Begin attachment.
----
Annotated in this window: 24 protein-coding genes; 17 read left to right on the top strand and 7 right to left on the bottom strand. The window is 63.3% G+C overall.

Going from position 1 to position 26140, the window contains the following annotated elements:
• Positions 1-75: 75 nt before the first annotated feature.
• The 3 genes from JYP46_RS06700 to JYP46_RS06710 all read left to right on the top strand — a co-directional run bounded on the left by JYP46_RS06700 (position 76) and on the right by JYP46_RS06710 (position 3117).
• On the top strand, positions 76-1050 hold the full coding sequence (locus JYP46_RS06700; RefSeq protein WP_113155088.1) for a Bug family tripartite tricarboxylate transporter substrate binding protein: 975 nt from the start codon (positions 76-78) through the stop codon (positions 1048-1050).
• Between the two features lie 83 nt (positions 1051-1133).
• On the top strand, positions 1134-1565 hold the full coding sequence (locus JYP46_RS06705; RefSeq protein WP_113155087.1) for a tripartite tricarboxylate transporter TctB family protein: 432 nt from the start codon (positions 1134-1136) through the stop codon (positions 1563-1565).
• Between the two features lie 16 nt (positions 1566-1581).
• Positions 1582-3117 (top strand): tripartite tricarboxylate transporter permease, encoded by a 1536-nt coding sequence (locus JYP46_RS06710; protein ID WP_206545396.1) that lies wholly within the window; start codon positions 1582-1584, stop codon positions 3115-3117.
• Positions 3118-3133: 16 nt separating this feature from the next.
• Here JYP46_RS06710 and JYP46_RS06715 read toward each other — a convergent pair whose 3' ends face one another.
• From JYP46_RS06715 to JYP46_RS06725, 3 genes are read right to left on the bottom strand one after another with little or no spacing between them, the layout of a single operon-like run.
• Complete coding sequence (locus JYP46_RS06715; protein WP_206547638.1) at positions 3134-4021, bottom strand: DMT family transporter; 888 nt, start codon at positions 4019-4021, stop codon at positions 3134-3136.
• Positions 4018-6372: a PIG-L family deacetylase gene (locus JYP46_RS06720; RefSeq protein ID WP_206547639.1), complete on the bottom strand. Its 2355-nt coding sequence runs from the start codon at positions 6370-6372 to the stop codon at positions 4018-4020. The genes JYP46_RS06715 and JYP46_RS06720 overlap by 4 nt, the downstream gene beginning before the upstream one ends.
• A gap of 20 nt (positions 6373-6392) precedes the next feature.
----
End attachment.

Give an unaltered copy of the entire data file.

Annotated in this window: 24 protein-coding genes; 17 read left to right on the top strand and 7 right to left on the bottom strand. The window is 63.3% G+C overall.

Going from position 1 to position 26140, the window contains the following annotated elements:
• Positions 1-75: 75 nt before the first annotated feature.
• The 3 genes from JYP46_RS06700 to JYP46_RS06710 all read left to right on the top strand — a co-directional run bounded on the left by JYP46_RS06700 (position 76) and on the right by JYP46_RS06710 (position 3117).
• On the top strand, positions 76-1050 hold the full coding sequence (locus JYP46_RS06700; RefSeq protein WP_113155088.1) for a Bug family tripartite tricarboxylate transporter substrate binding protein: 975 nt from the start codon (positions 76-78) through the stop codon (positions 1048-1050).
• Between the two features lie 83 nt (positions 1051-1133).
• On the top strand, positions 1134-1565 hold the full coding sequence (locus JYP46_RS06705; RefSeq protein WP_113155087.1) for a tripartite tricarboxylate transporter TctB family protein: 432 nt from the start codon (positions 1134-1136) through the stop codon (positions 1563-1565).
• Between the two features lie 16 nt (positions 1566-1581).
• Positions 1582-3117 (top strand): tripartite tricarboxylate transporter permease, encoded by a 1536-nt coding sequence (locus JYP46_RS06710; protein ID WP_206545396.1) that lies wholly within the window; start codon positions 1582-1584, stop codon positions 3115-3117.
• Positions 3118-3133: 16 nt separating this feature from the next.
• Here JYP46_RS06710 and JYP46_RS06715 read toward each other — a convergent pair whose 3' ends face one another.
• From JYP46_RS06715 to JYP46_RS06725, 3 genes are read right to left on the bottom strand one after another with little or no spacing between them, the layout of a single operon-like run.
• Complete coding sequence (locus JYP46_RS06715; protein WP_206547638.1) at positions 3134-4021, bottom strand: DMT family transporter; 888 nt, start codon at positions 4019-4021, stop codon at positions 3134-3136.
• Positions 4018-6372: a PIG-L family deacetylase gene (locus JYP46_RS06720; RefSeq protein ID WP_206547639.1), complete on the bottom strand. Its 2355-nt coding sequence runs from the start codon at positions 6370-6372 to the stop codon at positions 4018-4020. The genes JYP46_RS06715 and JYP46_RS06720 overlap by 4 nt, the downstream gene beginning before the upstream one ends.
• A gap of 20 nt (positions 6373-6392) precedes the next feature.